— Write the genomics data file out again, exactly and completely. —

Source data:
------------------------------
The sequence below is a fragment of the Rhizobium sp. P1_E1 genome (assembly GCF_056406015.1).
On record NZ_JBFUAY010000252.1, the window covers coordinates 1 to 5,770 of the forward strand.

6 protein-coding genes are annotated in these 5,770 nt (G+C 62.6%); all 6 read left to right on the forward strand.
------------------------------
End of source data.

The sequence below is a fragment of the Rhizobium sp. P1_E1 genome (assembly GCF_056406015.1).
On record NZ_JBFUAY010000252.1, the window covers coordinates 1 to 5,770 of the forward strand.

6 protein-coding genes are annotated in these 5,770 nt (G+C 62.6%); all 6 read left to right on the forward strand.